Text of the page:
May 24, 2010
In an incredible announcement, AT&T declared that it will be raising its termination fee for iPhones and a few other devices from $175 to $325. The company offers some explanatory chatter about handset subsidies, but the real message it’s sending is that it’s simply done trying to win over customers. Rather than keeping us the old fashioned way, by creating and sustaining real value, AT&T is now just charging us a ransom to leave. Imagine an AT&T that was truly confident in its ability to serve? How would it behave in the marketplace? It would invite customers to stay only as long as we’re satisfied — and not a cell-phone minute longer.
I find this decision scandalous, particularly since I’m already a frustrated AT&T customer (I can barely make it through a phone call without it being dropped). When a company moves towards trapping customers, the clock starts ticking on its ability to serve them. Penalties for ending the relationship create sharp antagonism with customers — antagonism that’s disproportionately felt by front-line workers — and signals to the entire organization to forget about excellence.
This toxic combination ensures mediocrity and accelerates a company’s decline. I get it. Winning the cell phone game is hard, and the people behind the idea likely had the best interests of the company in mind. But when you broadcast that you can’t convince customers to voluntarily stick around, everyone hears you loud and clear, including your employees. Who would keep trying in a culture like this?
Sigh. This is a sad day for AT&T.
August 13, 2009
The NYT recently described an innovative new iPhone “app” that allows customers to use their phones to deposit a check. Take pictures of the front and back of the check with the phone’s camera, and then use its email function to send the pictures to USAA. Now discard the check. No trip to the bank necessary.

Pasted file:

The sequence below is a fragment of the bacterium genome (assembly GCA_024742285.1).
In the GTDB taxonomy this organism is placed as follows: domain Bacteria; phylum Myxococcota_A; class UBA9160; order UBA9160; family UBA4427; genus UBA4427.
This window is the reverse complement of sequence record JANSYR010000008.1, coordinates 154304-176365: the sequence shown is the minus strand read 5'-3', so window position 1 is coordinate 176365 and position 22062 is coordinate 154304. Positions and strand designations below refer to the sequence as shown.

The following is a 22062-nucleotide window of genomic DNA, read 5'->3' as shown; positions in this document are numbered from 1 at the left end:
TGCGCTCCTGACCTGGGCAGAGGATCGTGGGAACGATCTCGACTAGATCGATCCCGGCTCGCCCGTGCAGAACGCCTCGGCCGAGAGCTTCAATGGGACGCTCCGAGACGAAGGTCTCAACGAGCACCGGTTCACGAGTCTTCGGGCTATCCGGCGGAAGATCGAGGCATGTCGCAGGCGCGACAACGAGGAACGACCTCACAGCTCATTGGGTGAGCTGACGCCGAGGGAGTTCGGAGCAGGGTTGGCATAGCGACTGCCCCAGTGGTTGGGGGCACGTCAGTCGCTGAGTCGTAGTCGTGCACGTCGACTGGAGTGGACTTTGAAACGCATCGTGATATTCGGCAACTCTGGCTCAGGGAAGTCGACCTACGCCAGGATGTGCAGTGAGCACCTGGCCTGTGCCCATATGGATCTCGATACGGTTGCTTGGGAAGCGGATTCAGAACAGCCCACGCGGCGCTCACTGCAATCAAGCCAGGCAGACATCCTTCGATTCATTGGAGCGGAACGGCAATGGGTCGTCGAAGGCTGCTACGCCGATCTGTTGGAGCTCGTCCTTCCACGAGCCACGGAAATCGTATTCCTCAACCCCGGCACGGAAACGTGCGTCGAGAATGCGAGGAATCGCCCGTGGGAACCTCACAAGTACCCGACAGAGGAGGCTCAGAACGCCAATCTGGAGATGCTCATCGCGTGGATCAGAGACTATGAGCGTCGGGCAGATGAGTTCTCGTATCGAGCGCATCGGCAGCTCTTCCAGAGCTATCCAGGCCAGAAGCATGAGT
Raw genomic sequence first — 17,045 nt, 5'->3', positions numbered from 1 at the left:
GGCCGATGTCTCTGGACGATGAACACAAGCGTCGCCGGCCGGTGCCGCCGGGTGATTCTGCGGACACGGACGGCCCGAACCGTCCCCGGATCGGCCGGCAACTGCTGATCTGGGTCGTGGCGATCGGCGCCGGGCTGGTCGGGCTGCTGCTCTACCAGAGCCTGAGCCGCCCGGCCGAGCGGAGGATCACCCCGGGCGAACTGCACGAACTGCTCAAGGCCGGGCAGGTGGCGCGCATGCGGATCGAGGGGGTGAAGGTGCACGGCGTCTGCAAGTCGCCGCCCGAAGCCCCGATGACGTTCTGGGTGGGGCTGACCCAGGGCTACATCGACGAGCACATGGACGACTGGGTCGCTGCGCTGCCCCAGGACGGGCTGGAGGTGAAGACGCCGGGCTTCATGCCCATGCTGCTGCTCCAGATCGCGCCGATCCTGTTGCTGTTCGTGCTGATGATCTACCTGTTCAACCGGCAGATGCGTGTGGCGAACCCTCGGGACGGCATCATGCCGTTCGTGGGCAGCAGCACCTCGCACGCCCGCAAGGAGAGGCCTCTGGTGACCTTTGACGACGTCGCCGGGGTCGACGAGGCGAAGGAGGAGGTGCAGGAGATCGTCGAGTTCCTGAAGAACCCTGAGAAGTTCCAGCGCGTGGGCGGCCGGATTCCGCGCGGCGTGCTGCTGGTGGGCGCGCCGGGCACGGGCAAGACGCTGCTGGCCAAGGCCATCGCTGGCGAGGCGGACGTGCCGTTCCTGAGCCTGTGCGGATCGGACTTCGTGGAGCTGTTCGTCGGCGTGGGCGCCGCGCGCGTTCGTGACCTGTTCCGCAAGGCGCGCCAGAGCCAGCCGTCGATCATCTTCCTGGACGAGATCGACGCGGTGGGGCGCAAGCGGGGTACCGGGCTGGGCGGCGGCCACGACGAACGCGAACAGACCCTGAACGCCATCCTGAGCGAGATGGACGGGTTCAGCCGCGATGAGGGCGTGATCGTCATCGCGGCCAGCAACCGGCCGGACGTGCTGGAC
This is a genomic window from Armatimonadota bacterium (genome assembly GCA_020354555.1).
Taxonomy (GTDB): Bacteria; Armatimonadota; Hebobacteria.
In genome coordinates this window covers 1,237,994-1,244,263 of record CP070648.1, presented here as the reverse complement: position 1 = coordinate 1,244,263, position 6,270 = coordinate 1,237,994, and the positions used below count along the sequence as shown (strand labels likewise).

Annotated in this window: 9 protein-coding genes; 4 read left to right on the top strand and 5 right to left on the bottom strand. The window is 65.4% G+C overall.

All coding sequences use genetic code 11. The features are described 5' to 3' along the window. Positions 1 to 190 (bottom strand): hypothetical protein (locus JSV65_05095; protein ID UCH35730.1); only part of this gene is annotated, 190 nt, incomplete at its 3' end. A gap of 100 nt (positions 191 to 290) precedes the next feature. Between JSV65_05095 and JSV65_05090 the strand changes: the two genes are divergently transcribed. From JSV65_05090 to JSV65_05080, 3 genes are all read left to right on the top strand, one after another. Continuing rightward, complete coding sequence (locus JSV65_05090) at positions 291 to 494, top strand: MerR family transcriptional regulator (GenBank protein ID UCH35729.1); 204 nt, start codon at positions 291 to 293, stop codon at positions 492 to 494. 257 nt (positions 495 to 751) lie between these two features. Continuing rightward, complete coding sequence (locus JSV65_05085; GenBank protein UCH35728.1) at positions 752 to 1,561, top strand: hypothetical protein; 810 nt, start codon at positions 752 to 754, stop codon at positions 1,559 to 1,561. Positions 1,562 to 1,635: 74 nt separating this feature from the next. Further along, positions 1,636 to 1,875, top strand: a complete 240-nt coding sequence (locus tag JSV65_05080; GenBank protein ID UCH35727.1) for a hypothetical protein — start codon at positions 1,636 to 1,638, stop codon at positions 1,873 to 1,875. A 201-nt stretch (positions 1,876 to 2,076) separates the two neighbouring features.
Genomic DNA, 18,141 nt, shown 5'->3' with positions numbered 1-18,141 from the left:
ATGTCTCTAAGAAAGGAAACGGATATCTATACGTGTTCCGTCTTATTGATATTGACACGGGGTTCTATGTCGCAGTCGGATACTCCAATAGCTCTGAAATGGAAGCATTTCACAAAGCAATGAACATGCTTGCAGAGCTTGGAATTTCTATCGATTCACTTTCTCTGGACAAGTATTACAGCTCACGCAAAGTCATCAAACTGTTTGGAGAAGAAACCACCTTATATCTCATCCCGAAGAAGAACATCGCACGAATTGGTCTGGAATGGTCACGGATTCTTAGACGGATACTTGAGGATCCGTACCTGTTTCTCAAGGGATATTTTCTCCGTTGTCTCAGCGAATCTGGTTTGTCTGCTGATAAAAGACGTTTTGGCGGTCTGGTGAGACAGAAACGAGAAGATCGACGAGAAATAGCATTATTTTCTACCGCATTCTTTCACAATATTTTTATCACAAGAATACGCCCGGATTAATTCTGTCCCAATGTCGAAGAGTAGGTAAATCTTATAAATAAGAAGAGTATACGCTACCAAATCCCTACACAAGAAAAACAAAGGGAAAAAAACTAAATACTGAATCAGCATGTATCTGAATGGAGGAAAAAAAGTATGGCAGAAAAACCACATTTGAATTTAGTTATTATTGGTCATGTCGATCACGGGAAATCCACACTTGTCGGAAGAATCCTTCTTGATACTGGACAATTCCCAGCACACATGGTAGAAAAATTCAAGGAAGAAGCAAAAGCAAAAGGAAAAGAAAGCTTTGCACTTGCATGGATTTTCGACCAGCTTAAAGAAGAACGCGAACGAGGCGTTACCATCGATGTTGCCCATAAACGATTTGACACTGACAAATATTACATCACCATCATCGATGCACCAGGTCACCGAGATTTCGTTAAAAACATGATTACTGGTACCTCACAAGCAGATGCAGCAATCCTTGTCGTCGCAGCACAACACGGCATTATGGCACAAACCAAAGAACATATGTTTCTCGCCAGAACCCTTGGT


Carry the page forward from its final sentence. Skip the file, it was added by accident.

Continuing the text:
The application is a great model for self-service innovation. USAA customers get a solution they prefer to the existing alternatives. Instead of going to an ATM, they can now deposit a check from anywhere. Customers get the enhanced convenience of mobile banking without having to sacrifice functionality. In fact, the mobile deposit service increased the functionality of the traditional online banking experience, essentially overcoming the classic tradeoff between functionality and convenience.
USAA didn’t just transport the same services to a new channel — it designed new services for a new channel. Bank of America, in contrast, created an iPhone application that only performs a limited set of transactions, all of which can be performed through its online banking program. This type of solution is far more common and creates far less value for customers, a concession to the tradeoff between convenience and service. USAA reminds us that great service innovation occurs when we challenge our employees (and often customers) to overcome persistent assumptions.
April 16, 2009
Personal Digital Assistants. Do they still call them that? It sounds like a euphemism for Mommy’s Little Helper, which may be closer to the truth.
My father was a military man, not by choice, but he rose to the occasion. The letters PDA stir memories of stories about the rules against Public Displays of Affection on the West Point campus in the late 1960s. The Army still hasn’t figured out how to police our soldiers’ sexuality, but that’s for another post.
Dad gave me a running start in associating my Blackberry with giving up a certain degree of personal freedom, but even I never paused to consider the true price of obsessively using these incredible tools. And I dismissed anyone who whined about having to “always be available” as not one of us, a member of the productive class.
Then I was deeply provoked by the following paragraph in the NYT’s interview with John Donahoe, the CEO of eBay since 2008:
…I try to only do e-mail first thing in the morning or in the evening, because I find if I check e-mail during the day, I go from being proactive about what I want to get accomplished that day to being reactive, and that’s a bit of a trap. Being reactive is a lot easier than being proactive, and e-mail and the BlackBerry are natural tools to facilitate that.
It’s that “easier” word that got me. My life is easier, but rarely better when I’m strapped to this little machine. In any given moment, quite literally, I can avoid the discomfort of having to focus my thoughts and actions. Instead of determining my destiny, I can let my brain fill up with someone else’s issues or LinkedIn request or cure for erectile dysfunction. Instead of seizing the day, I can submit to being seized.
Yes, John, easier is the word. It doesn’t sound like a big deal until I think of the aggregate number of times that I’ve checked for new messages in the last five years.